1999: Einojuhani Rautavaara - Rautavaara: Cantus Arcticus/Piano Concerto No 1/Symphony No. 3

Let’s be frank. If you are going to buy a CD combining the best three works of Finnish composer Einojuhani Rautavaara, it’s because you are either (a) a doctoral student writing a thesis on Scandinavian classical music or (b) an open-minded music geek who heard that the work uses recorded bird calls as an instrument -- and you think that’s just some gnarly obscurity that you can use to impress your hipster friends*. However, unlike virtually all other “this-music-is-so-great, because-you-don’t-know-about-it” crap, Rautavaara’s music is truly enjoyable and rewarding. The composer's output is not obscure in the United States because it's bad; it just bears an unfortunate headline -- 20th Century neo-classical music from Finland.

You know, modern (or postmodern if you gotta be a dick about it) orchestral composers have it pretty rough. Their music is often unimaginably difficult to create but usually gets hidden somewhere behind a hundred Beethoven albums in the antiquated, all-encompassing “classical” section. Generations after classical music's golden age, these newer composers are unlikely to have an important page in the history books, and because the internet has effectively destroyed any chance for a lucrative career selling records, they must resort to lugging around cumbersome symphonies to half-filled community-sponsored theater halls to get any notice or paycheck (except for those who are more skillful at receiving governmental artistic grants). Einojuhani Rautavaara took a slightly different route, purposely changing up his musical styles (serialism, operatic, romanticism, avant-garde, neo-classicism, etc.), which kept his audiences on their toes and kept his music relevant. By the time he started experimenting with magnetic tape samples, electronics, and mysticism, no one saw him as an old kook resorting to record selling gimmicks; he was simply continuing his innovative path while earning the prestige associated with the most renowned Finnish composers.

Now, not to take anything away from this compilation's pianist (the lovely and talented Laura Mikkola – who is perhaps best known for performing Rautavaara’s works) nor the other works contained therein, but the highlight is Cantus Arcticus, Op. 61 (Concerto for Birds and Orchestra). What is noteworthy about the 1972 piece is that Rautavaara himself recorded Arctic bird calls in Northern Finland and composed an entire concerto based on -- and utilizing -- the recordings. Even more remarkable is that he slightly re-tuned the woodwinds in the orchestra to better match the featured avian guests. The end result comes together beautifully, delivering on the intent to transport the listener to an isolated Arctic island inhabited solely by mysterious birds, seen only in fleeting moments by ancient Nordic sailors. Rautavaara builds a delicate work that does not relegate the tapes to artsy ambiance, but relies upon them as the star of the show --the vital component that brings the entire concerto together. The (taped) birds bring life to the orchestra, and the orchestra makes the chirps and tweets lyrical.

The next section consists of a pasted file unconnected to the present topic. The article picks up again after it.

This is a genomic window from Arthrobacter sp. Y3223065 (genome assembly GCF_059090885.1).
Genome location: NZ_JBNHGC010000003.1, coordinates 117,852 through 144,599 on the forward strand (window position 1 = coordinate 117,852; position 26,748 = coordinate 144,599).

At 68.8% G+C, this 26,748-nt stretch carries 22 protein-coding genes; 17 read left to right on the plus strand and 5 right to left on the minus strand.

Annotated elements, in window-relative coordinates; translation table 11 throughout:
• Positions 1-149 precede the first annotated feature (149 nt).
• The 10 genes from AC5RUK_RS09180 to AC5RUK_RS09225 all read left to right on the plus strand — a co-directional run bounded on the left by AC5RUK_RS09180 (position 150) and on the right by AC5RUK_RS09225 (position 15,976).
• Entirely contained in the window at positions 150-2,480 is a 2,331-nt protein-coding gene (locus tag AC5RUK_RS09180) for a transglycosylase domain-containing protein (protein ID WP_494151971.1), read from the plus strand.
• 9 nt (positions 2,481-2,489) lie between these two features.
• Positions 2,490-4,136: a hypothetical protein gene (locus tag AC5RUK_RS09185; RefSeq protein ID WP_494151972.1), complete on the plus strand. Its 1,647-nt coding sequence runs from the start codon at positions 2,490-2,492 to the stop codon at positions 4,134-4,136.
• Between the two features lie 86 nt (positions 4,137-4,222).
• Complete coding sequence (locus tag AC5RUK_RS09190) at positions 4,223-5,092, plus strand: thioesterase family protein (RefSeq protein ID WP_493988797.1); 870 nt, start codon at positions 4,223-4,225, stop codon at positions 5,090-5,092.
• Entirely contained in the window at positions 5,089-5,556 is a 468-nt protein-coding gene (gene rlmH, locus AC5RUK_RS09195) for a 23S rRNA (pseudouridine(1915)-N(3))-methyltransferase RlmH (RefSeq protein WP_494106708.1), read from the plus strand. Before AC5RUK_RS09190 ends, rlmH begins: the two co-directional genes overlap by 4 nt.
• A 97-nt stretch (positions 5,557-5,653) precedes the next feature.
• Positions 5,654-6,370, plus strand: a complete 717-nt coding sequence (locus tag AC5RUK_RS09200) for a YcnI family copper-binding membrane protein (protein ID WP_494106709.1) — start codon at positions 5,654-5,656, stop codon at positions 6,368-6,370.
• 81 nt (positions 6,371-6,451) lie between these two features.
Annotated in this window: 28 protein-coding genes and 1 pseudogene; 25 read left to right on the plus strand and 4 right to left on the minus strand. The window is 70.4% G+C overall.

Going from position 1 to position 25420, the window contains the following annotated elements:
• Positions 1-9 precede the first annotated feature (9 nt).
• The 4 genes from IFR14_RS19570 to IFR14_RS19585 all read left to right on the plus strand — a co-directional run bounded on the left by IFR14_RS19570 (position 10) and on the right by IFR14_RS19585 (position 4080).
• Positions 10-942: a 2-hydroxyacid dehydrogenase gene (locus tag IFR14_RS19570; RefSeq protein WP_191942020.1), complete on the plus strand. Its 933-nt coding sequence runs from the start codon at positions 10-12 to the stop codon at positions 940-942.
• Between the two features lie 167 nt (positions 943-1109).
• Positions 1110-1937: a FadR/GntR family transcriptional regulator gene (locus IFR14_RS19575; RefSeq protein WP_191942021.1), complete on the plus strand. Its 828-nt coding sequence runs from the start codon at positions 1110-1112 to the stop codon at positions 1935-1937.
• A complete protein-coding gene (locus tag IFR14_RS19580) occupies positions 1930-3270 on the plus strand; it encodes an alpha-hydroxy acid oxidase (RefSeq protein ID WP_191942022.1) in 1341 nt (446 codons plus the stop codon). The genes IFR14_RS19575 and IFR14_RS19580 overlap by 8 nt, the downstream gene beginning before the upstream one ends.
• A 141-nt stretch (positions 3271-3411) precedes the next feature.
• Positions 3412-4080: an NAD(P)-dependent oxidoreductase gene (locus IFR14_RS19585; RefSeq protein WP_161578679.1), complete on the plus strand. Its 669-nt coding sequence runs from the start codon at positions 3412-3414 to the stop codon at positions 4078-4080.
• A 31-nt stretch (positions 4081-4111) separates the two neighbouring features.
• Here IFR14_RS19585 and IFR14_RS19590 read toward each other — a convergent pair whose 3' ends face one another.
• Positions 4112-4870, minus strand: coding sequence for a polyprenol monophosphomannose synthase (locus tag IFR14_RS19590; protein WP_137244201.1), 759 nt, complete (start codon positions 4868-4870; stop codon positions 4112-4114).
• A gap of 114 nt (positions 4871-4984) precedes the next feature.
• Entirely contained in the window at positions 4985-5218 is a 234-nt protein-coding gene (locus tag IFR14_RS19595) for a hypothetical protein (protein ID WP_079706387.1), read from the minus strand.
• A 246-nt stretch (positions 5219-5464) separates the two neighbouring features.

An ample comparison to Rautavaara’s music are the building designs of Frank Lloyd Wright. Both bodies of work are unmistakably modern, seemingly natural extensions of their surroundings, and will frustrate purists for sidestepping the true-to-form status quo. However, most of Rautavaara’s work should not necessarily strike the listener as overly radical -- in fact, some of his best work (including Symphony Number 3 on this disc) is quite characteristic of late-19th Century romanticism. One must only imagine the effect if Lizst, Wagner, or Chopin had the technology available to blast recorded samples through speakers alongside their symphonies. Einojuhani Rautavaara is still alive and well today, still waxing mystical (as he has done for the later part of his career), and proudly stands as one of the most exceptional names in Finnish culture. Who knows, perhaps 50 years from now, when the Arctic birds have been killed off by global warming, the world will use Cantus Articus as the best means to visualize what a cold, Arctic environment was once like.

* Please note that the writer of this review does not intentionally intend to broadcast his ulterior motives for choosing this album.

1969: The Beatles - Abbey Road